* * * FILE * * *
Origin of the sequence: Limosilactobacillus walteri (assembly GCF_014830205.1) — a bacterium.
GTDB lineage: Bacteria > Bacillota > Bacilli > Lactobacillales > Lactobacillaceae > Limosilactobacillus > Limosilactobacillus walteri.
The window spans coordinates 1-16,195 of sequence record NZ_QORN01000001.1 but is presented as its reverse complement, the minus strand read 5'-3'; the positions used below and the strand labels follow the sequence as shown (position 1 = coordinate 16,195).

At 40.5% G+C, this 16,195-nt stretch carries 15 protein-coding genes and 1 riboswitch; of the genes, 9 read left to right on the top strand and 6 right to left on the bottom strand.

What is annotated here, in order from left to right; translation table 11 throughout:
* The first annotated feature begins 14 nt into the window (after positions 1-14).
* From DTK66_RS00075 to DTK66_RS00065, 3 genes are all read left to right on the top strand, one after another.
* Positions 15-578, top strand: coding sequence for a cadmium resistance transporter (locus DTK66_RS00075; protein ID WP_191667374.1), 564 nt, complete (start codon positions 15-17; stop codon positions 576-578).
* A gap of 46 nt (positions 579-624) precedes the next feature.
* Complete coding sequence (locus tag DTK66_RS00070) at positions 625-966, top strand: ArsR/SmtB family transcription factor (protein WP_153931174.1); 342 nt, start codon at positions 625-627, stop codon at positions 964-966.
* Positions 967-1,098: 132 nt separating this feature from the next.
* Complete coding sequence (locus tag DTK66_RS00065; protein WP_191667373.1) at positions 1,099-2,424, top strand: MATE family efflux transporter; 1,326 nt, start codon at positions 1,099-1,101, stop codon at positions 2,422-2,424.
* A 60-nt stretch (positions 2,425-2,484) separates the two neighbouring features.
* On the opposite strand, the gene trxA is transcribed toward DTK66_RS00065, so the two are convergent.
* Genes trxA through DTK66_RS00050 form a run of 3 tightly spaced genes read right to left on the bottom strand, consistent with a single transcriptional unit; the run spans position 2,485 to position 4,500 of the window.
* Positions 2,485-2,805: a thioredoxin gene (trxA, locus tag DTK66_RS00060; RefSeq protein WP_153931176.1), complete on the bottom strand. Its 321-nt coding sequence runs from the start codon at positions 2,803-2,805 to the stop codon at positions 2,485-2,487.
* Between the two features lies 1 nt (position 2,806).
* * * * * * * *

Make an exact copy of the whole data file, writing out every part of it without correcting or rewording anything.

Origin of the sequence: Limosilactobacillus walteri (assembly GCF_014830205.1) — a bacterium.
GTDB lineage: Bacteria > Bacillota > Bacilli > Lactobacillales > Lactobacillaceae > Limosilactobacillus > Limosilactobacillus walteri.
The window spans coordinates 1-16,195 of sequence record NZ_QORN01000001.1 but is presented as its reverse complement, the minus strand read 5'-3'; the positions used below and the strand labels follow the sequence as shown (position 1 = coordinate 16,195).

At 40.5% G+C, this 16,195-nt stretch carries 15 protein-coding genes and 1 riboswitch; of the genes, 9 read left to right on the top strand and 6 right to left on the bottom strand.

What is annotated here, in order from left to right; translation table 11 throughout:
* The first annotated feature begins 14 nt into the window (after positions 1-14).
* From DTK66_RS00075 to DTK66_RS00065, 3 genes are all read left to right on the top strand, one after another.
* Positions 15-578, top strand: coding sequence for a cadmium resistance transporter (locus DTK66_RS00075; protein ID WP_191667374.1), 564 nt, complete (start codon positions 15-17; stop codon positions 576-578).
* A gap of 46 nt (positions 579-624) precedes the next feature.
* Complete coding sequence (locus tag DTK66_RS00070) at positions 625-966, top strand: ArsR/SmtB family transcription factor (protein WP_153931174.1); 342 nt, start codon at positions 625-627, stop codon at positions 964-966.
* Positions 967-1,098: 132 nt separating this feature from the next.
* Complete coding sequence (locus tag DTK66_RS00065; protein WP_191667373.1) at positions 1,099-2,424, top strand: MATE family efflux transporter; 1,326 nt, start codon at positions 1,099-1,101, stop codon at positions 2,422-2,424.
* A 60-nt stretch (positions 2,425-2,484) separates the two neighbouring features.
* On the opposite strand, the gene trxA is transcribed toward DTK66_RS00065, so the two are convergent.
* Genes trxA through DTK66_RS00050 form a run of 3 tightly spaced genes read right to left on the bottom strand, consistent with a single transcriptional unit; the run spans position 2,485 to position 4,500 of the window.
* Positions 2,485-2,805: a thioredoxin gene (trxA, locus tag DTK66_RS00060; RefSeq protein WP_153931176.1), complete on the bottom strand. Its 321-nt coding sequence runs from the start codon at positions 2,803-2,805 to the stop codon at positions 2,485-2,487.
* Between the two features lies 1 nt (position 2,806).